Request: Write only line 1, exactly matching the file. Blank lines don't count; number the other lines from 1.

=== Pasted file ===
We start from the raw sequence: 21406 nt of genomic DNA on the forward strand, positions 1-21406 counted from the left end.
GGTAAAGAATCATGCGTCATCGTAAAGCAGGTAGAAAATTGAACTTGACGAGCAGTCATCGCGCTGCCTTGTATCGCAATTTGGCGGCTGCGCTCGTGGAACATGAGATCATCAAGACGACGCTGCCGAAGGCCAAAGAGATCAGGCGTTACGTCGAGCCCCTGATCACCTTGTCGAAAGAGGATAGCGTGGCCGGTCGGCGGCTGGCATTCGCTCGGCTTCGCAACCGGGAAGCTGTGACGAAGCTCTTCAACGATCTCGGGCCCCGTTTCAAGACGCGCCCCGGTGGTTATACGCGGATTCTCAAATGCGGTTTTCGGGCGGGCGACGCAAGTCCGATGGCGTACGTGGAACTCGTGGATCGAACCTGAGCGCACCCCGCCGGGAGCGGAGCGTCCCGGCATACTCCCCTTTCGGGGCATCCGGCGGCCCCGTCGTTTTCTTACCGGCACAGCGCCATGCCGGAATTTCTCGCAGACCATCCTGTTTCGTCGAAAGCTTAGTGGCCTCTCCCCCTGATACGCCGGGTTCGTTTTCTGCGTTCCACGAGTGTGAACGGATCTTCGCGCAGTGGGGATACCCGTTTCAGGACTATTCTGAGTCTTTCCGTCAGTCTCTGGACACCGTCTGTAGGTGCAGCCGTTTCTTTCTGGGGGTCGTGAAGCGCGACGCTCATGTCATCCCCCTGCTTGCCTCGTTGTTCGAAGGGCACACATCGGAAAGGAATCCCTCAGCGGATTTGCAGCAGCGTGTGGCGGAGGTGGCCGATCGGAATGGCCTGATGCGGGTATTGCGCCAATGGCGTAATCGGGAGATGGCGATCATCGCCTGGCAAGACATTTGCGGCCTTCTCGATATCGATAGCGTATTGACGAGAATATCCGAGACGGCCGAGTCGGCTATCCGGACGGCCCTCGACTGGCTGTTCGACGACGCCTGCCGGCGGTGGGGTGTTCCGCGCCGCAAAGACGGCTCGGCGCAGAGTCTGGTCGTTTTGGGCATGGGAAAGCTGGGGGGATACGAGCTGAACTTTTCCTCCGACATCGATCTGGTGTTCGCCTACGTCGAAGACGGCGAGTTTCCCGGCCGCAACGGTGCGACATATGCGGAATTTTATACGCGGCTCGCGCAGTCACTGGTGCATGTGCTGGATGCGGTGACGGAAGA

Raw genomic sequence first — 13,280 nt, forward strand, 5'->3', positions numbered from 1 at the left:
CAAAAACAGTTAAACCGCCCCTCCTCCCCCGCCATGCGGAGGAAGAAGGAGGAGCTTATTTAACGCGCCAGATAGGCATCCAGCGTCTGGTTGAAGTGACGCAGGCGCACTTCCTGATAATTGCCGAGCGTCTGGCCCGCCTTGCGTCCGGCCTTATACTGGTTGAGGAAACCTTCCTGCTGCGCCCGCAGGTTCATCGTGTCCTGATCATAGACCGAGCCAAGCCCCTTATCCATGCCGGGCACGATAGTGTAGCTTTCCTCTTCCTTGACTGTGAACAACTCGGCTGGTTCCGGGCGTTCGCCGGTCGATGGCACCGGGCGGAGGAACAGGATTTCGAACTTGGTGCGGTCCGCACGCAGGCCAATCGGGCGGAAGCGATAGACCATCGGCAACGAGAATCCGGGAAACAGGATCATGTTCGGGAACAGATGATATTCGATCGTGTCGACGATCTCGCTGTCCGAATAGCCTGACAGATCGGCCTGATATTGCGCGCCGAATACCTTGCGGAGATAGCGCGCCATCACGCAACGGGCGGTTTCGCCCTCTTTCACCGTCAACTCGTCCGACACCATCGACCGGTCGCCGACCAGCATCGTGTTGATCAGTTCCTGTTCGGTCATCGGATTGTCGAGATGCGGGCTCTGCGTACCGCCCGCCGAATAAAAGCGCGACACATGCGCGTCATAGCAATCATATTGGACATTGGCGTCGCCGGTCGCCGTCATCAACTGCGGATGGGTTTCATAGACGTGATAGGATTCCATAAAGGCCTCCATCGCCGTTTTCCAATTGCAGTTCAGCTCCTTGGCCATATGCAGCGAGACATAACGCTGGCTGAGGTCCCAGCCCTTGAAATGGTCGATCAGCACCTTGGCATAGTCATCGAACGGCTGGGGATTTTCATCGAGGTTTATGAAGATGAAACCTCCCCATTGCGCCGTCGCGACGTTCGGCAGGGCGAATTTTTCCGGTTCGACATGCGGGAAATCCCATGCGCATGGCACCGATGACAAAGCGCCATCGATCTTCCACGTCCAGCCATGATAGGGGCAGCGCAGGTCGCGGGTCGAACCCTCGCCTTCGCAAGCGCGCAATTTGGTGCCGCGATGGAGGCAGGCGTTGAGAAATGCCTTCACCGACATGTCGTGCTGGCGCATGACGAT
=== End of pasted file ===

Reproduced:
We start from the raw sequence: 21406 nt of genomic DNA on the forward strand, positions 1-21406 counted from the left end.